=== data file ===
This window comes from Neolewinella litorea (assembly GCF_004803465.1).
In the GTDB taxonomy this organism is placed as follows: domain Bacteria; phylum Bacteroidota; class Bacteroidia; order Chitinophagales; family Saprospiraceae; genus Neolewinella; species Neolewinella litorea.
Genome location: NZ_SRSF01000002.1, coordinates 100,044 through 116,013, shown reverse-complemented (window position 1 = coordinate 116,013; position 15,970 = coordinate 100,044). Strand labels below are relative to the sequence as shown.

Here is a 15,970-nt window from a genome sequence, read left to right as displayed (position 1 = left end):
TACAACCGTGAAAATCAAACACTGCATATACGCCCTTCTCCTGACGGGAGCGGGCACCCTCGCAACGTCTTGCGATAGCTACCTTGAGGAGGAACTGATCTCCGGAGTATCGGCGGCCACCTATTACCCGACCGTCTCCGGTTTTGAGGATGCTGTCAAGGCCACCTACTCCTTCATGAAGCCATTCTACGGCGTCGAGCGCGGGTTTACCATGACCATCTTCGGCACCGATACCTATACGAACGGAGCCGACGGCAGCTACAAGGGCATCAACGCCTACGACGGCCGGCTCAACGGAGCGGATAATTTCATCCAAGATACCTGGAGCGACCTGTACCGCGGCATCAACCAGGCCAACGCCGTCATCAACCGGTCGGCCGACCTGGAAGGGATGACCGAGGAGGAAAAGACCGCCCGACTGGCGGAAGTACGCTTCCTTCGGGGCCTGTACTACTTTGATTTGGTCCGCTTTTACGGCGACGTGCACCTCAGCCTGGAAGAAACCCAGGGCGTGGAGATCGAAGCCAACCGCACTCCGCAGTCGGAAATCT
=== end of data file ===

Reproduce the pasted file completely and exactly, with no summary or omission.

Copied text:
This window comes from Neolewinella litorea (assembly GCF_004803465.1).
In the GTDB taxonomy this organism is placed as follows: domain Bacteria; phylum Bacteroidota; class Bacteroidia; order Chitinophagales; family Saprospiraceae; genus Neolewinella; species Neolewinella litorea.
Genome location: NZ_SRSF01000002.1, coordinates 100,044 through 116,013, shown reverse-complemented (window position 1 = coordinate 116,013; position 15,970 = coordinate 100,044). Strand labels below are relative to the sequence as shown.

Here is a 15,970-nt window from a genome sequence, read left to right as displayed (position 1 = left end):
TACAACCGTGAAAATCAAACACTGCATATACGCCCTTCTCCTGACGGGAGCGGGCACCCTCGCAACGTCTTGCGATAGCTACCTTGAGGAGGAACTGATCTCCGGAGTATCGGCGGCCACCTATTACCCGACCGTCTCCGGTTTTGAGGATGCTGTCAAGGCCACCTACTCCTTCATGAAGCCATTCTACGGCGTCGAGCGCGGGTTTACCATGACCATCTTCGGCACCGATACCTATACGAACGGAGCCGACGGCAGCTACAAGGGCATCAACGCCTACGACGGCCGGCTCAACGGAGCGGATAATTTCATCCAAGATACCTGGAGCGACCTGTACCGCGGCATCAACCAGGCCAACGCCGTCATCAACCGGTCGGCCGACCTGGAAGGGATGACCGAGGAGGAAAAGACCGCCCGACTGGCGGAAGTACGCTTCCTTCGGGGCCTGTACTACTTTGATTTGGTCCGCTTTTACGGCGACGTGCACCTCAGCCTGGAAGAAACCCAGGGCGTGGAGATCGAAGCCAACCGCACTCCGCAGTCGGAAATCT